There are actually two fairly related news stories about this. Reuters rated that social media account about the NSC pandemics team dissolution as "partially false" because some people were reassigned to similar positions, but there were substantial changes to other agencies presence (e.g. CDC) abroad, especially in China. (I personally find the latter story more relevant than the shuffling of chairs at the NSC.)
Reuters on the NSC (March 25):
The Global Health Security and Biodefense unit — responsible for pandemic preparedness — was established in 2015 by Barack Obama’s National Security Advisor, Susan Rice. The unit resided under the National Security Council (NSC) — a forum of White House personnel that advises the president on national security and foreign policy matters.
In May 2018, the team was disbanded and its head Timothy Ziemer, top White House official in the NSC for leading U.S. response against a pandemic, left the Trump administration, the Washington Post reported. Some members of the global health and security team were merged into other units within the NSC, the article said.
Tim Morrison, former senior director for counterproliferation and biodefense on the NSC, wrote in another Washington Post Op-Ed, “It is true that the Trump administration has seen fit to shrink the NSC staff. But the bloat that occurred under the previous administration clearly needed a correction. … One such move at the NSC was to create the counterproliferation and biodefense directorate, which was the result of consolidating three directorates into one, given the obvious overlap between arms control and nonproliferation, weapons of mass destruction terrorism, and global health and biodefense. It is this reorganization that critics have misconstrued or intentionally misrepresented. If anything, the combined directorate was stronger because related expertise could be commingled” [...]
There is disagreement over how to describe the changes at the NSC’s Directorate for Global Health Security and Biodefense in 2018. The departure of some members due to “streamlining” efforts under John Bolton is documented. The “pandemic response team” as a unit was largely disbanded.
Verdict: Partly false: The Trump administration disbanded the “pandemic response” team, but some of the team members were reassigned to roles that included pandemic response.
Reuters on the US CDC cuts in China, March 26:
WASHINGTON (Reuters) - The Trump administration cut staff by more than two-thirds at a key U.S. public health agency operating inside China, as part of a larger rollback of U.S.-funded health and science experts on the ground there leading up to the coronavirus outbreak, Reuters has learned.
Most of the reductions were made at the Beijing office of the U.S. Centers for Disease Control and Prevention (CDC) and occurred over the past two years, according to public CDC documents viewed by Reuters and interviews with four people familiar with the drawdown. [...]
The CDC’s China headcount has shrunk to around 14 staffers, down from approximately 47 people since President Donald Trump took office in January 2017, the documents show. The four people, who spoke on condition of anonymity, said the losses included epidemiologists and other health professionals. [...]
“The CDC office in Beijing is a shell of its former self,” said one of the people, a U.S. official who worked in China at the time of the drawdown.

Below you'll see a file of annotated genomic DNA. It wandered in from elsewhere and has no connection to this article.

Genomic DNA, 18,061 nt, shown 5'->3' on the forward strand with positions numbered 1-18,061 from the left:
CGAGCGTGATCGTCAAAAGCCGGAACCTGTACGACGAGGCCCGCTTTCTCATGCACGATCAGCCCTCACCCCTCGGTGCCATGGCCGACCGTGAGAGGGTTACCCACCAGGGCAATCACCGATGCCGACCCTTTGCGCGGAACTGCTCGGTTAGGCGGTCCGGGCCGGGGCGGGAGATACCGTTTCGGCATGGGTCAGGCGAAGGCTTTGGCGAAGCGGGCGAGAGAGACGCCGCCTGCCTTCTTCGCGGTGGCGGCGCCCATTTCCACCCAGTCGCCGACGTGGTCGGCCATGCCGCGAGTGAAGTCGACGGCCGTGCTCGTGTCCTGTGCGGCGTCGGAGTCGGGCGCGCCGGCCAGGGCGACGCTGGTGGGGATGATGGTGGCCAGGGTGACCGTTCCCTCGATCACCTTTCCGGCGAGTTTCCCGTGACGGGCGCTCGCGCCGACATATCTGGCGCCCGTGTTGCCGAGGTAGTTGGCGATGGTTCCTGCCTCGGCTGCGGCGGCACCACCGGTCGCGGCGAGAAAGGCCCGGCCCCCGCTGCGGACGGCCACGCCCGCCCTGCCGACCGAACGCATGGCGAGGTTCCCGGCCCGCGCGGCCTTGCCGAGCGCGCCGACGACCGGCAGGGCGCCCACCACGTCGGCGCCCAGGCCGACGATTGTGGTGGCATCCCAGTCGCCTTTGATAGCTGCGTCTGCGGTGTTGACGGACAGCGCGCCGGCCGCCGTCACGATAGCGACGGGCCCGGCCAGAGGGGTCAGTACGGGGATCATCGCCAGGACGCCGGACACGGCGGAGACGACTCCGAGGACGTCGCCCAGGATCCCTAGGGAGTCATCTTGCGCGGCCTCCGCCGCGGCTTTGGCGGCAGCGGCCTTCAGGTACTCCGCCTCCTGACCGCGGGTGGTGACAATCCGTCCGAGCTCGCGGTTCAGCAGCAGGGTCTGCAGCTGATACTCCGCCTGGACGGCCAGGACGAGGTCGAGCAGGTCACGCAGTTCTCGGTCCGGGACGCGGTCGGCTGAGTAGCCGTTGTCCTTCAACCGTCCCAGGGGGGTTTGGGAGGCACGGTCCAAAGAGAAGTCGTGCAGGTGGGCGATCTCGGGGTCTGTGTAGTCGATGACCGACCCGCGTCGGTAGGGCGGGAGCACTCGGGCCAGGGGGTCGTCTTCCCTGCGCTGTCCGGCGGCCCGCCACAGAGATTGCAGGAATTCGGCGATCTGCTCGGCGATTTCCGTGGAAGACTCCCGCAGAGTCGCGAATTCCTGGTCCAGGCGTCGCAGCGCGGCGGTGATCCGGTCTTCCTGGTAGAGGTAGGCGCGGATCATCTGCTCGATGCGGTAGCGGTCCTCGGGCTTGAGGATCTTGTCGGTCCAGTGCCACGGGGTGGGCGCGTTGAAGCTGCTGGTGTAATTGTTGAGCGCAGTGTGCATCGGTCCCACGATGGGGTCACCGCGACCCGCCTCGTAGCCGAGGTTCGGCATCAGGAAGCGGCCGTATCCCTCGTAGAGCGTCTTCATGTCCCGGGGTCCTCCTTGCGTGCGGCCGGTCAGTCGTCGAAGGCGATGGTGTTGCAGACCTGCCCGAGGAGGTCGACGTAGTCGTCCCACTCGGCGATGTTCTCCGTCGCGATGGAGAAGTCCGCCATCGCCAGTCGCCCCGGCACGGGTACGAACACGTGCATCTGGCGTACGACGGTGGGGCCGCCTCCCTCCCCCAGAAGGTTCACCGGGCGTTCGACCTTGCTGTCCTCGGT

Separately, the National Science Foundation (NSF) and the United States Agency for International Development (USAID), the global relief program which had a role in helping China monitor and respond to outbreaks, also shut their Beijing offices on Trump’s watch. [...]
The White House declined to comment or respond to questions from Reuters regarding the U.S withdrawal of staff in China.
The CDC did not respond to detailed questions submitted by Reuters about the cuts. It has insisted its staffing levels did not hinder the U.S. response to the coronavirus.
“There are many factors that go into decisions around staffing,” the CDC said in a statement.
Some health experts were skeptical that more CDC employees operating inside China would have made a difference in stemming the outbreak. [...]
“The problem was China, not that we didn’t have CDC people in China,” said Scott McNabb, a former CDC epidemiologist who is now a research professor with Emory University. He pointed to China’s censorship as the main culprit in the spread of the pandemic, which has infected at least 435,470 people worldwide, killed 19,598 and upended the global economy.
China’s embassy in Washington, D.C. declined to comment. [...]
Reuters first reported about changes to CDC staffing in China on Sunday. The news agency revealed that the Trump administration had eliminated the position of a U.S. trainer of Chinese field epidemiologists, who were deployed to the epicenter of outbreaks to help track, investigate and contain diseases.
In a press briefing on Sunday, Trump criticized the Reuters story as “100 percent wrong.” Yet the CDC acknowledged the position had been cut. The agency said the decision was made because of China’s “excellent technical capability,” and said the elimination of that post did not hamper the U.S. effort to respond to the coronavirus outbreak. [...]
Over the last two years, the White House has pushed U.S. agencies with a presence in China to de-fund programs there along with the positions to manage them, according to the U.S. official who spoke to Reuters.
The source said Terry Branstad, the U.S. ambassador to China and a former Republican governor of Iowa, tried to remind the White House of the importance of the U.S. presence in China but was told to “get with the program” by an administration official.
“The White House saw the relationship as one-sided and without benefit to the U.S.,” the source said.